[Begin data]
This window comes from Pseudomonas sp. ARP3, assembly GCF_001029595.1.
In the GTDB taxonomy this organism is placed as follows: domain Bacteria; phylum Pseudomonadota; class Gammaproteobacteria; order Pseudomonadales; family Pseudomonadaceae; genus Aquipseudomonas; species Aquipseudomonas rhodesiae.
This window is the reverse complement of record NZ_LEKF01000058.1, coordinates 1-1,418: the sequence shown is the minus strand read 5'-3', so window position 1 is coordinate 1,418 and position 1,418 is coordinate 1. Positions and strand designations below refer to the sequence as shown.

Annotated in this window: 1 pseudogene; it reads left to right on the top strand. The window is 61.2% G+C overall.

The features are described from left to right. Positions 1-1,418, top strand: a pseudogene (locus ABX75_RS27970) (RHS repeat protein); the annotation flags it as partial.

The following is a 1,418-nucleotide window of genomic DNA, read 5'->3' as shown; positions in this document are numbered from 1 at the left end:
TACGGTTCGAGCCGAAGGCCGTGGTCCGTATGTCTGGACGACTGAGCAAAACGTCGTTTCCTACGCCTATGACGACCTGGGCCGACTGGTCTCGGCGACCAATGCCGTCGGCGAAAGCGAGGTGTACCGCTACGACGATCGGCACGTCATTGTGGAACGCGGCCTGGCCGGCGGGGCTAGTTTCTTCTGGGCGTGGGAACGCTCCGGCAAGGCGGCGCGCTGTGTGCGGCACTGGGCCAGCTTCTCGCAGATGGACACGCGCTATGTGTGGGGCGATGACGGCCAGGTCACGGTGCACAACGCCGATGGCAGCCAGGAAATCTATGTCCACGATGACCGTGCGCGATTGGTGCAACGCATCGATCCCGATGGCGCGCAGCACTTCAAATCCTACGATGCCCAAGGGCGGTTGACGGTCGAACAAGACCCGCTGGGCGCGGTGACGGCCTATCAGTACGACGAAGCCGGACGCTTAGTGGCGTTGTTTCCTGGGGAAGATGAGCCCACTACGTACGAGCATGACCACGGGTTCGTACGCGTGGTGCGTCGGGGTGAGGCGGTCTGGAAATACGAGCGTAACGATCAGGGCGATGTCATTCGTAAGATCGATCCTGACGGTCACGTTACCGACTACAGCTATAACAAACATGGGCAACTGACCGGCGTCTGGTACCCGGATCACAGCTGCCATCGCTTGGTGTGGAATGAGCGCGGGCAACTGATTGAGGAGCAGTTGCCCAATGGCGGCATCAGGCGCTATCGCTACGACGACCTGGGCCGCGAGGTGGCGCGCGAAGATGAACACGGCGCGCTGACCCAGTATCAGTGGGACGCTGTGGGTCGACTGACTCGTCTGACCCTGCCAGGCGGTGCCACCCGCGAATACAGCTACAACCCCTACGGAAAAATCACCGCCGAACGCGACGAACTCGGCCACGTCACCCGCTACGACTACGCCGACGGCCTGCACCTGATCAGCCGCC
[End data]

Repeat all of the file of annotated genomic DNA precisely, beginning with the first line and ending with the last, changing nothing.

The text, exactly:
This window comes from Pseudomonas sp. ARP3, assembly GCF_001029595.1.
In the GTDB taxonomy this organism is placed as follows: domain Bacteria; phylum Pseudomonadota; class Gammaproteobacteria; order Pseudomonadales; family Pseudomonadaceae; genus Aquipseudomonas; species Aquipseudomonas rhodesiae.
This window is the reverse complement of record NZ_LEKF01000058.1, coordinates 1-1,418: the sequence shown is the minus strand read 5'-3', so window position 1 is coordinate 1,418 and position 1,418 is coordinate 1. Positions and strand designations below refer to the sequence as shown.

Annotated in this window: 1 pseudogene; it reads left to right on the top strand. The window is 61.2% G+C overall.

The features are described from left to right. Positions 1-1,418, top strand: a pseudogene (locus ABX75_RS27970) (RHS repeat protein); the annotation flags it as partial.

The following is a 1,418-nucleotide window of genomic DNA, read 5'->3' as shown; positions in this document are numbered from 1 at the left end:
TACGGTTCGAGCCGAAGGCCGTGGTCCGTATGTCTGGACGACTGAGCAAAACGTCGTTTCCTACGCCTATGACGACCTGGGCCGACTGGTCTCGGCGACCAATGCCGTCGGCGAAAGCGAGGTGTACCGCTACGACGATCGGCACGTCATTGTGGAACGCGGCCTGGCCGGCGGGGCTAGTTTCTTCTGGGCGTGGGAACGCTCCGGCAAGGCGGCGCGCTGTGTGCGGCACTGGGCCAGCTTCTCGCAGATGGACACGCGCTATGTGTGGGGCGATGACGGCCAGGTCACGGTGCACAACGCCGATGGCAGCCAGGAAATCTATGTCCACGATGACCGTGCGCGATTGGTGCAACGCATCGATCCCGATGGCGCGCAGCACTTCAAATCCTACGATGCCCAAGGGCGGTTGACGGTCGAACAAGACCCGCTGGGCGCGGTGACGGCCTATCAGTACGACGAAGCCGGACGCTTAGTGGCGTTGTTTCCTGGGGAAGATGAGCCCACTACGTACGAGCATGACCACGGGTTCGTACGCGTGGTGCGTCGGGGTGAGGCGGTCTGGAAATACGAGCGTAACGATCAGGGCGATGTCATTCGTAAGATCGATCCTGACGGTCACGTTACCGACTACAGCTATAACAAACATGGGCAACTGACCGGCGTCTGGTACCCGGATCACAGCTGCCATCGCTTGGTGTGGAATGAGCGCGGGCAACTGATTGAGGAGCAGTTGCCCAATGGCGGCATCAGGCGCTATCGCTACGACGACCTGGGCCGCGAGGTGGCGCGCGAAGATGAACACGGCGCGCTGACCCAGTATCAGTGGGACGCTGTGGGTCGACTGACTCGTCTGACCCTGCCAGGCGGTGCCACCCGCGAATACAGCTACAACCCCTACGGAAAAATCACCGCCGAACGCGACGAACTCGGCCACGTCACCCGCTACGACTACGCCGACGGCCTGCACCTGATCAGCCGCC